Tech Breakfast: Role of Attenuation in Seismic Monitoring of Injecting Fluids - Feb 8th
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Speaker: Giorgos Papageorgiou, University of Edinburgh
Recent experimental work has highlighted the problems associated with understanding seismic signatures of CO2 injection scenarios. The physical properties of supercritical CO2 are very sensitive to pressure and temperature. Unlike conventional scenarios, the principal difference between the background and injected fluid is often the viscosity. Pore-scale distribution of the fluids is complex with two seismic properties sensitive to permeability changes and fluid pressure. We argue that traditional workflows based on fluid systems with a strong bulk modulus contrast and where the fluids have been mixed over geological timescales are poorly suited to this injection scenario. We introduce a novel set of practical tools which have been tested on laboratory data and which can be used to support CO2 monitoring. The importance of the work is illustrated through consideration of "tuning analysis" of thin attenuating CO2 layers.
Speaker Biography: Giorgos Papageorgiou, University of Edinburgh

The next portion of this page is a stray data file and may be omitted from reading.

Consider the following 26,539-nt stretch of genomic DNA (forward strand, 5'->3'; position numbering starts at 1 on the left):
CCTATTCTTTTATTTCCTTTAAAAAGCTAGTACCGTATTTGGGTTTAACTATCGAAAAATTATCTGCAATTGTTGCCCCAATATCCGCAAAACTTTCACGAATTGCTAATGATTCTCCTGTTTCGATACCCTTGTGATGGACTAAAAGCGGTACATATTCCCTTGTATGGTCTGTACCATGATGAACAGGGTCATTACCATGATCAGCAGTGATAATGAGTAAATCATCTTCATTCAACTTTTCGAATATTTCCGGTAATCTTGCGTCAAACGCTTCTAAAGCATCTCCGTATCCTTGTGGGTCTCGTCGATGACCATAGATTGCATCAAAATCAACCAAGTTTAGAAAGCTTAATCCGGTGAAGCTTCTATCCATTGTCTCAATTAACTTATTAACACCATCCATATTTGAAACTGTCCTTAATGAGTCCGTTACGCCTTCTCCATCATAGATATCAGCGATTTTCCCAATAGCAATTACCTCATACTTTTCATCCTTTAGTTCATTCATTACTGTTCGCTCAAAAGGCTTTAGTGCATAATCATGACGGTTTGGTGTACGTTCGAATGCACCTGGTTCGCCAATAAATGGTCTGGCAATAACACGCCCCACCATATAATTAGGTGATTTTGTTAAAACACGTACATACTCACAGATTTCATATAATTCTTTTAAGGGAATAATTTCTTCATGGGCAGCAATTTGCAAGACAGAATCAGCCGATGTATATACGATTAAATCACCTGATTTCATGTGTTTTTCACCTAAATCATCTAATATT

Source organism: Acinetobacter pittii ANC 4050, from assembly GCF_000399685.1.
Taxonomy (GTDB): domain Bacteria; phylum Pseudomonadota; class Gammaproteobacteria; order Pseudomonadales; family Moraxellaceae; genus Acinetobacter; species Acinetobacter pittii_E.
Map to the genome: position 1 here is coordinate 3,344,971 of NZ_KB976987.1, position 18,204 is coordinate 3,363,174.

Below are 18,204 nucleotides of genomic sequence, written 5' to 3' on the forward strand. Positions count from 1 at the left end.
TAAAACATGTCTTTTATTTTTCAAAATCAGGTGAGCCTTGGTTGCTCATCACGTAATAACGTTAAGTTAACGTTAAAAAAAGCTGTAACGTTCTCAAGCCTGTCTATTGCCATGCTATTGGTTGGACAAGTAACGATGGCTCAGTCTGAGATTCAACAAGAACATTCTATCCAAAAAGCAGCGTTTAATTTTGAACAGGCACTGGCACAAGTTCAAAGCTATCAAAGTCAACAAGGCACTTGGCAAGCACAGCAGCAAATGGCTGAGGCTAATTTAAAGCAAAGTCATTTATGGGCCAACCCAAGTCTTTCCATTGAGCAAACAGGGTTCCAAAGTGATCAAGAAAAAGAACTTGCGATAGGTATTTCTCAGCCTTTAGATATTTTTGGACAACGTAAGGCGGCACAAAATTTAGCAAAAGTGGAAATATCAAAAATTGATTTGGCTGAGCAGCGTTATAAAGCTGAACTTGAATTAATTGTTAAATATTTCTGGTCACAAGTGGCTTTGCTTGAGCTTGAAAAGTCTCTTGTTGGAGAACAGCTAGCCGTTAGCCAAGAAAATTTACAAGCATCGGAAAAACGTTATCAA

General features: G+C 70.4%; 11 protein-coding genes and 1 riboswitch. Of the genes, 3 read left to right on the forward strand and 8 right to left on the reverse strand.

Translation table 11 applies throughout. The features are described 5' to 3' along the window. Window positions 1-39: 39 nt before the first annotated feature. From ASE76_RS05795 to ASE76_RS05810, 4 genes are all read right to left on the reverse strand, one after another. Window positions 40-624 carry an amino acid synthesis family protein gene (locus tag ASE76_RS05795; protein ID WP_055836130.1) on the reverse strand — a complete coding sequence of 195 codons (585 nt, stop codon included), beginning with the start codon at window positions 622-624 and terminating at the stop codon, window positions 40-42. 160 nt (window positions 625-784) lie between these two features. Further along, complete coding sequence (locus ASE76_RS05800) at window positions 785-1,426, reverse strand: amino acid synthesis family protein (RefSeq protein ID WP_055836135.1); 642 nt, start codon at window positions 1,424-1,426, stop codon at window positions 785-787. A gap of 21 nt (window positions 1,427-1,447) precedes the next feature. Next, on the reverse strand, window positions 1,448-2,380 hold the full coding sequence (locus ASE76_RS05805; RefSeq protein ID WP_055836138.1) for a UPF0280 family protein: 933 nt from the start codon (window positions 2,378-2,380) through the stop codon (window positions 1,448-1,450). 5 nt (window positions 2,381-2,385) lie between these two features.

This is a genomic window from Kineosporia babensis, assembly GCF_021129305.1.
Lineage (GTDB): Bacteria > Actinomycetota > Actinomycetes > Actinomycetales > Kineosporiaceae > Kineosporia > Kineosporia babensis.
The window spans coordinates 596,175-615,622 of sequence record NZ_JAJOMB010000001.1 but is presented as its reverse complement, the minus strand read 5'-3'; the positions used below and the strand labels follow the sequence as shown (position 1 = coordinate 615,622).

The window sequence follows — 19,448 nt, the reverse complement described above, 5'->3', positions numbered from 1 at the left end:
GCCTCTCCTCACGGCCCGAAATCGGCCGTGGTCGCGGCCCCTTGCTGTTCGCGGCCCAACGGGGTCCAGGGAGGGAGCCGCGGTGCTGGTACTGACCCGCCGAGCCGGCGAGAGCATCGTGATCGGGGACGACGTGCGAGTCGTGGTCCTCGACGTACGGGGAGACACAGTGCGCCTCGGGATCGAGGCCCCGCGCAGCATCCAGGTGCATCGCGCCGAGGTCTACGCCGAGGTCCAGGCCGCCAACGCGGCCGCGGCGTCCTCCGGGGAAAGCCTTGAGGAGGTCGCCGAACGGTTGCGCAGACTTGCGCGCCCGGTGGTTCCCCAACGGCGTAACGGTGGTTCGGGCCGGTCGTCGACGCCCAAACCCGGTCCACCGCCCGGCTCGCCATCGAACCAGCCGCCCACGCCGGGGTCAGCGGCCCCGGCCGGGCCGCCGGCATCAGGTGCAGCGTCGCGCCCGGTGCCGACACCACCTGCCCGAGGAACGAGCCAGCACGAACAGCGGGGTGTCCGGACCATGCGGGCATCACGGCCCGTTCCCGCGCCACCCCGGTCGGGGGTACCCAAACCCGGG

Giorgos Papageorgiou has a background in theoretical physics with a PhD in mathematical physics from Heriot-Watt University. He first became interested in geophysics in 2011 where he worked as a postdoctoral researcher on seismic amplitude versus offset classification of subglacial sediments and its potential to determine the ice-bed boundary condition. He has since worked on rock physics modelling of partially saturated CO2 rocks with a short stint in Trondheim (NTNU) where he worked on seismic modelling of anisotropic, partially saturated thin layers and their effects in seismic wave propagation before returning to the University of Edinburgh to work on Seismic Rock Physics as a research associate where he is currently based.
His interests span theoretical rock physics, numerical modelling, rock-physics based seismic inversion, fluid substitution and wave propagation in layered media.
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